Most of the time, when someone overdoses on drugs, they are taken to a hospital which treats the overdose. Of course, this is what happens when the addict is around someone who can call 911. But what happens when the patient recovers from the overdose?
When I first saw the tagline, “Facing an overdose epidemic, some ERs now offer addiction treatment” on the Washington Post’ s front page, I was pleasantly surprised. ERs offering addiction treatment services? This was good news! Then I opened the article and started reading it.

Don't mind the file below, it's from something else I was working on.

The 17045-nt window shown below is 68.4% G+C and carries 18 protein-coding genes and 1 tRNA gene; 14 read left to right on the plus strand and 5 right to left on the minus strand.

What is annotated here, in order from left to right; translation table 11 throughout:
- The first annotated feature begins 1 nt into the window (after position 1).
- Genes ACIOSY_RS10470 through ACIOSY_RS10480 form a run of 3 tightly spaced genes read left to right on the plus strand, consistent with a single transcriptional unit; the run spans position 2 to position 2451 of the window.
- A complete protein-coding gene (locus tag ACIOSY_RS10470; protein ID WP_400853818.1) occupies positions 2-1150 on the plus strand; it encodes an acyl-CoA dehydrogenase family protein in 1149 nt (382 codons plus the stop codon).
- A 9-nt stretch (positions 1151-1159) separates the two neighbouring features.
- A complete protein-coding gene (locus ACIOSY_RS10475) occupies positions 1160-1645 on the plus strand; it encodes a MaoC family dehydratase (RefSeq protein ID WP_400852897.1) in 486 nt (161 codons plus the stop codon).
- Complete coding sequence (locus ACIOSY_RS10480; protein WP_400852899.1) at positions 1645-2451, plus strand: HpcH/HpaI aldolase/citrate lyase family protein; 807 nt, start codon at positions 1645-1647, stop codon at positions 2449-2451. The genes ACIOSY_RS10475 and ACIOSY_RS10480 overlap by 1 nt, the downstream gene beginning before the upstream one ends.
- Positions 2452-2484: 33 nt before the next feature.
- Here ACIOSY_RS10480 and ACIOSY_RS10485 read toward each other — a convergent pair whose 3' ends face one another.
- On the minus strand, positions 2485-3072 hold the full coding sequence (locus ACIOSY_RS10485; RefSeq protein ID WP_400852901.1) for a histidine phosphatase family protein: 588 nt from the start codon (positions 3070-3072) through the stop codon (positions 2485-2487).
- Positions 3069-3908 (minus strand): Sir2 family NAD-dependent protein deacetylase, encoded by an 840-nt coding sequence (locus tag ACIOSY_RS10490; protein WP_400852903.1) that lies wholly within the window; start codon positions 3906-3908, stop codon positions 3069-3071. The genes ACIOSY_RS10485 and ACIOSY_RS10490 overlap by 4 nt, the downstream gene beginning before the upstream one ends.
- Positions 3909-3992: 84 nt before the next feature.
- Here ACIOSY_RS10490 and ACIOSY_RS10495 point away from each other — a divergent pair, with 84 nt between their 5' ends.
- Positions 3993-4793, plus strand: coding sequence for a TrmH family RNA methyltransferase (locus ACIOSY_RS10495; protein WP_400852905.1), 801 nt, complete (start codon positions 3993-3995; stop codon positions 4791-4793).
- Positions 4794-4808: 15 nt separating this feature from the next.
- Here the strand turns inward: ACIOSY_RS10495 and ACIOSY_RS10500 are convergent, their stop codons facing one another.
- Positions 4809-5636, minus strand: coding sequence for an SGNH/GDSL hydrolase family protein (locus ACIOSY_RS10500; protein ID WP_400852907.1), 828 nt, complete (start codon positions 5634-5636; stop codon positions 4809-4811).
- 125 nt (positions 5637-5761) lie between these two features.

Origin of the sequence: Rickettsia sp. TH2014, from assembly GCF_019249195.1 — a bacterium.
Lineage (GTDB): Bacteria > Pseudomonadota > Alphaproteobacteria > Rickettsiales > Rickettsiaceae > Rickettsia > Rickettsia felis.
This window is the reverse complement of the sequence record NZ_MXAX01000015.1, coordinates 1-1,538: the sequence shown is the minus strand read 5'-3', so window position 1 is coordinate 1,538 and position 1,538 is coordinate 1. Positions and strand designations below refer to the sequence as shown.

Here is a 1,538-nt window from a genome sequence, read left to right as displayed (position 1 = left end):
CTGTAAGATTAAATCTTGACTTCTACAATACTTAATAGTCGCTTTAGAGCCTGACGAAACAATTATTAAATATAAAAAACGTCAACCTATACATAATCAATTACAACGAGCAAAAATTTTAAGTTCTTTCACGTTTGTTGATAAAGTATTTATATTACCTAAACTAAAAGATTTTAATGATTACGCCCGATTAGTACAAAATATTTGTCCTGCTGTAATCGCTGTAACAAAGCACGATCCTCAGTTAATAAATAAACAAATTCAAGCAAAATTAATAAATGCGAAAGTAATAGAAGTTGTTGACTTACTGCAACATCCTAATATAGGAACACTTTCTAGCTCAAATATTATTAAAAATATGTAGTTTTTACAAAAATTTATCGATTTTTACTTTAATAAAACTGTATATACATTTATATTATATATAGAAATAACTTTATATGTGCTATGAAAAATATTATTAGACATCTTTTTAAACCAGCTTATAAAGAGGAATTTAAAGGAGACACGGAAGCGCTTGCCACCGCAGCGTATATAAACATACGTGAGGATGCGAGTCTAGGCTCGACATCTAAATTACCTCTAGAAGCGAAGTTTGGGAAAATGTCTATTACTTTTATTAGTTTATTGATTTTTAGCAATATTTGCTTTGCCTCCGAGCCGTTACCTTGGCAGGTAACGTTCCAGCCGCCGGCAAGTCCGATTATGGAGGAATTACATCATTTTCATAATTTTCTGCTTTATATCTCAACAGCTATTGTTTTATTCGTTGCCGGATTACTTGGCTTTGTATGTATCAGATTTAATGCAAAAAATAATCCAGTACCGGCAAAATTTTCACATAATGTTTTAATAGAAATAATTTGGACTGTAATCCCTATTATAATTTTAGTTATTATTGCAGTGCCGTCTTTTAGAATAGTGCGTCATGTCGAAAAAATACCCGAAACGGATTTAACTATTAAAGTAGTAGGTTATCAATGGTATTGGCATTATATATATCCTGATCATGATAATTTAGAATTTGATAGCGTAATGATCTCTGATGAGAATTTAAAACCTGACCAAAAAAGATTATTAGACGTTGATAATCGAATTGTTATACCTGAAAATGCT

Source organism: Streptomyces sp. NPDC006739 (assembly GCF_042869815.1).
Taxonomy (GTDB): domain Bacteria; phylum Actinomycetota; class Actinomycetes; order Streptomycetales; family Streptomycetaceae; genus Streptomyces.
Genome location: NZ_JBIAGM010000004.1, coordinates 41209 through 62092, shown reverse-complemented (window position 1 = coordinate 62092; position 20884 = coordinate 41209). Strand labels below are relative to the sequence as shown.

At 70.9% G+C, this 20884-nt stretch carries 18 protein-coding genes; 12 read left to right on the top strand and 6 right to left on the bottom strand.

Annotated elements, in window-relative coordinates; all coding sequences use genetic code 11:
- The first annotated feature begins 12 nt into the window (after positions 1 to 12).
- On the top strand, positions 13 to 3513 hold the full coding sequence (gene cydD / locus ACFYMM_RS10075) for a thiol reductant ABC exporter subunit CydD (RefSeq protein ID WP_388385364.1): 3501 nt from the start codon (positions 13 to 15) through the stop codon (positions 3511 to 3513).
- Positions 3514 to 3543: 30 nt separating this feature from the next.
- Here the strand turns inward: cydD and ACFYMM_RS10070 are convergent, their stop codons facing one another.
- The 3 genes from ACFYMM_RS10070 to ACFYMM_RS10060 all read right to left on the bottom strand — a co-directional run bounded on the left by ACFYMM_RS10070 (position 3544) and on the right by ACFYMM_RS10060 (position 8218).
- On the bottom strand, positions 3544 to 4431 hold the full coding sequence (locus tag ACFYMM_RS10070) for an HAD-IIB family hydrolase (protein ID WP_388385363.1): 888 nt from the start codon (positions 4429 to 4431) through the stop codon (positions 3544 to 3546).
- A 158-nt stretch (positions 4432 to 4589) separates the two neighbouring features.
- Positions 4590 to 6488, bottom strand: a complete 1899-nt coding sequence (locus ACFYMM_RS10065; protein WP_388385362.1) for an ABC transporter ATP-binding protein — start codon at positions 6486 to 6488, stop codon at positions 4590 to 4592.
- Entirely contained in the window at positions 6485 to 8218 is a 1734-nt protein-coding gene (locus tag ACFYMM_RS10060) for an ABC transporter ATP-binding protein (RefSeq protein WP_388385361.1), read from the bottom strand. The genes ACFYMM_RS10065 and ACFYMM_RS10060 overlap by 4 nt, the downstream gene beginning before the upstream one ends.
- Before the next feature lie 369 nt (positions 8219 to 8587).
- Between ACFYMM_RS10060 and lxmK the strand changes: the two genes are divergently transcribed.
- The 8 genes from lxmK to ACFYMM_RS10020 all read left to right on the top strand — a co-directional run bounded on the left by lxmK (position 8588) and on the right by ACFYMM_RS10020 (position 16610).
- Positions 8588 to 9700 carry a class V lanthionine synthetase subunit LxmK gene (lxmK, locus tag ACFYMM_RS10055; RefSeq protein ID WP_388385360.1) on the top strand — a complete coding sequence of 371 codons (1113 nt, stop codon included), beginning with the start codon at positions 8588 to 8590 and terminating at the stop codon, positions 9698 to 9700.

Sometimes, we can put a human face on an individual opioid overdose. Sometimes we can trace the person’s path into addiction and the loss of life. One such story reveals why it’s wrong to condemn or label a person who becomes addicted.
This a vitally important question to ask. Just talk to any parent who has lost a child to an overdose. A recent report from the CDC indicates that as yet, we are seeing more wreckage resulting from drug addiction, not less, meaning we have much more work to do.
It’s not difficult to pick up on the controversy swirling around the use of the opioid antidote naloxone. Some people see value in saving the lives of those who overdose. Others think that these people who seem to be trying so hard to die should be left to their fates. It’s a difficult question that deserves examination.